The bail bond industry's hope of preserving the role of cash in determining who gets out of jail was quashed late Thursday, as House Speaker Michael E. Busch ruled out bringing to the House floor a bill that would do so.

Busch said his Democratic leadership team polled the party caucus and found there were not enough votes to pass the measure even if it squeaked out of a strongly divided House Judiciary Committee on the strength of the support of Republicans and a handful of Democrats.


The speaker said the measure would have received fewer than the 71 votes needed to pass the House.

"There's not enough votes, so it's not coming out," the Anne Arundel County Democrat said. His decision effectively kills the bill.

Just hours before, House Judiciary Committee Chairman Joseph F. Vallario Jr., regarded as a bail industry ally, delayed action on the measure. The Prince George's County Democrat gave no explanation.

The battle over bail has been one of the fiercest of the General Assembly session, pitting Attorney General Brian E. Frosh and criminal justice reform advocates against the well-financed and politically powerful bail bond industry.

Frosh issued an opinion last October questioning whether Maryland's pretrial release system, under which poor defendants could linger in jail because they couldn't afford bail, would withstand a constitutional challenge. The state's highest court largely accepted his argument in February, when it adopted a rule that retained a role for cash bail but put it at the bottom of the list of preferences for pretrial release conditions.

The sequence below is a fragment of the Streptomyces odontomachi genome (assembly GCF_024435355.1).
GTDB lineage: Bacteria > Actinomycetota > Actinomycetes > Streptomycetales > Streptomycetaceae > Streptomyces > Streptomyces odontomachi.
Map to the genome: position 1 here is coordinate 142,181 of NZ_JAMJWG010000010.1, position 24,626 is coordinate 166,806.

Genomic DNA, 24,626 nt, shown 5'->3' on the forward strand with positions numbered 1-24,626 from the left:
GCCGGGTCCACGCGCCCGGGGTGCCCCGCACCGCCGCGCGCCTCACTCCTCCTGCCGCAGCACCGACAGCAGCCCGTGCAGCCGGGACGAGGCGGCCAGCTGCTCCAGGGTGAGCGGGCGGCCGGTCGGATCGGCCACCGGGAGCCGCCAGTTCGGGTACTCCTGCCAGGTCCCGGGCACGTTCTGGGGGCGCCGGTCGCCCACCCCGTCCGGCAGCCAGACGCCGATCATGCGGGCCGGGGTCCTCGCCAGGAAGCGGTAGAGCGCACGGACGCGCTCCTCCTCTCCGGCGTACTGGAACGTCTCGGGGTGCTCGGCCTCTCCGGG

Bail bond agents and their supporters in the legislature sought a bill that would have restored bail to a position of parity with other conditions such as home detention, ankle bracelet monitoring or required treatment for drug addiction. Their opponents argued that the Court of Appeals rule should be allowed to take effect July 1 without legislative tinkering so that lawmakers could observe it in action between now and next year's legislative session.

The bill passed the Senate after Republicans and a minority of Democrats vote for it. Busch's opposition ensures that will not happen in the House.

The death blow for the legislation might have occurred when the Legislative Black Caucus voted, 31-5, last week to oppose the Senate bill.

Del. Cheryl Glenn, who chairs the black caucus, said she was prepared to argue at a House Democratic caucus meeting Friday morning that the bill should not emerge from the Judiciary Committee.

Glenn called the outcome "amazing."

"It just shows the strength of what can happen when you come together and stick together," she said.

Glenn said the black caucus had won the support of the Asian and Hispanic caucuses as well as the entire all-Democratic Montgomery delegation, the largest in the House.

With the speaker's decision, it appears the Baltimore Democrat will get her wish and post a significant victory for the resurgent caucus.

A spokesman for the bail industry could not be reached for comment.